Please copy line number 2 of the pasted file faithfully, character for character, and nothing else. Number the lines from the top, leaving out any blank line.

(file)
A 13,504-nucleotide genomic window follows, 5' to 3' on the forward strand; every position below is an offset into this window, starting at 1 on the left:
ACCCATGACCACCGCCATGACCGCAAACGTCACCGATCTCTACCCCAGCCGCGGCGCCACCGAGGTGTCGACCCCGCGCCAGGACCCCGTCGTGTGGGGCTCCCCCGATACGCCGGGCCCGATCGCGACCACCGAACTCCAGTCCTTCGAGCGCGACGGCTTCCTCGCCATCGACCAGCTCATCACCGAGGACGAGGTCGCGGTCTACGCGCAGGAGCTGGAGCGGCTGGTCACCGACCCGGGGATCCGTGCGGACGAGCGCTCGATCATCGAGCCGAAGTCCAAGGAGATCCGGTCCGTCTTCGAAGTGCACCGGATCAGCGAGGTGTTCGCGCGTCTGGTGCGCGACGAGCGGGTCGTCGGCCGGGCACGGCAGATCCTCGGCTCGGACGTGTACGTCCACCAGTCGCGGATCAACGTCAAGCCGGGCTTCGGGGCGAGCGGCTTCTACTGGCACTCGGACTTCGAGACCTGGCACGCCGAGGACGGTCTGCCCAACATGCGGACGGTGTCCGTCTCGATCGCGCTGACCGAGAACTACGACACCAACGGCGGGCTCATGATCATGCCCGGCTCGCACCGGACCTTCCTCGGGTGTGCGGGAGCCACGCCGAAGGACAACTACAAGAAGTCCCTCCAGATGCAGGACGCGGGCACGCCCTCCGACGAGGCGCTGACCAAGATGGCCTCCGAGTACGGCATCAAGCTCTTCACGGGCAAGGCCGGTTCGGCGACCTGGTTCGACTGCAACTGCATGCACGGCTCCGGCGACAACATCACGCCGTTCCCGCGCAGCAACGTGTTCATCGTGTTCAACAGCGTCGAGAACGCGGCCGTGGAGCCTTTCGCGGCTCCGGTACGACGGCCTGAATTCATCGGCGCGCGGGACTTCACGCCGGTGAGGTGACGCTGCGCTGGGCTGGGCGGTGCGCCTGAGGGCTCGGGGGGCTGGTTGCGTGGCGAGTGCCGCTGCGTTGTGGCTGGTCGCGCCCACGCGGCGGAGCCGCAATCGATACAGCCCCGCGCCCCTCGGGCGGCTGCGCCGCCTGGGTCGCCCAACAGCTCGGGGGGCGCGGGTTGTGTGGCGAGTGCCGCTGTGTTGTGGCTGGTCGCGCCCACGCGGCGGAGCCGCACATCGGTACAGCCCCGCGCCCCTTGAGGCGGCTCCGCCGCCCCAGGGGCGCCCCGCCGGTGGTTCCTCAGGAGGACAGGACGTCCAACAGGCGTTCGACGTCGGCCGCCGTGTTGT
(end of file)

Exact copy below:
ACCCATGACCACCGCCATGACCGCAAACGTCACCGATCTCTACCCCAGCCGCGGCGCCACCGAGGTGTCGACCCCGCGCCAGGACCCCGTCGTGTGGGGCTCCCCCGATACGCCGGGCCCGATCGCGACCACCGAACTCCAGTCCTTCGAGCGCGACGGCTTCCTCGCCATCGACCAGCTCATCACCGAGGACGAGGTCGCGGTCTACGCGCAGGAGCTGGAGCGGCTGGTCACCGACCCGGGGATCCGTGCGGACGAGCGCTCGATCATCGAGCCGAAGTCCAAGGAGATCCGGTCCGTCTTCGAAGTGCACCGGATCAGCGAGGTGTTCGCGCGTCTGGTGCGCGACGAGCGGGTCGTCGGCCGGGCACGGCAGATCCTCGGCTCGGACGTGTACGTCCACCAGTCGCGGATCAACGTCAAGCCGGGCTTCGGGGCGAGCGGCTTCTACTGGCACTCGGACTTCGAGACCTGGCACGCCGAGGACGGTCTGCCCAACATGCGGACGGTGTCCGTCTCGATCGCGCTGACCGAGAACTACGACACCAACGGCGGGCTCATGATCATGCCCGGCTCGCACCGGACCTTCCTCGGGTGTGCGGGAGCCACGCCGAAGGACAACTACAAGAAGTCCCTCCAGATGCAGGACGCGGGCACGCCCTCCGACGAGGCGCTGACCAAGATGGCCTCCGAGTACGGCATCAAGCTCTTCACGGGCAAGGCCGGTTCGGCGACCTGGTTCGACTGCAACTGCATGCACGGCTCCGGCGACAACATCACGCCGTTCCCGCGCAGCAACGTGTTCATCGTGTTCAACAGCGTCGAGAACGCGGCCGTGGAGCCTTTCGCGGCTCCGGTACGACGGCCTGAATTCATCGGCGCGCGGGACTTCACGCCGGTGAGGTGACGCTGCGCTGGGCTGGGCGGTGCGCCTGAGGGCTCGGGGGGCTGGTTGCGTGGCGAGTGCCGCTGCGTTGTGGCTGGTCGCGCCCACGCGGCGGAGCCGCAATCGATACAGCCCCGCGCCCCTCGGGCGGCTGCGCCGCCTGGGTCGCCCAACAGCTCGGGGGGCGCGGGTTGTGTGGCGAGTGCCGCTGTGTTGTGGCTGGTCGCGCCCACGCGGCGGAGCCGCACATCGGTACAGCCCCGCGCCCCTTGAGGCGGCTCCGCCGCCCCAGGGGCGCCCCGCCGGTGGTTCCTCAGGAGGACAGGACGTCCAACAGGCGTTCGACGTCGGCCGCCGTGTTGT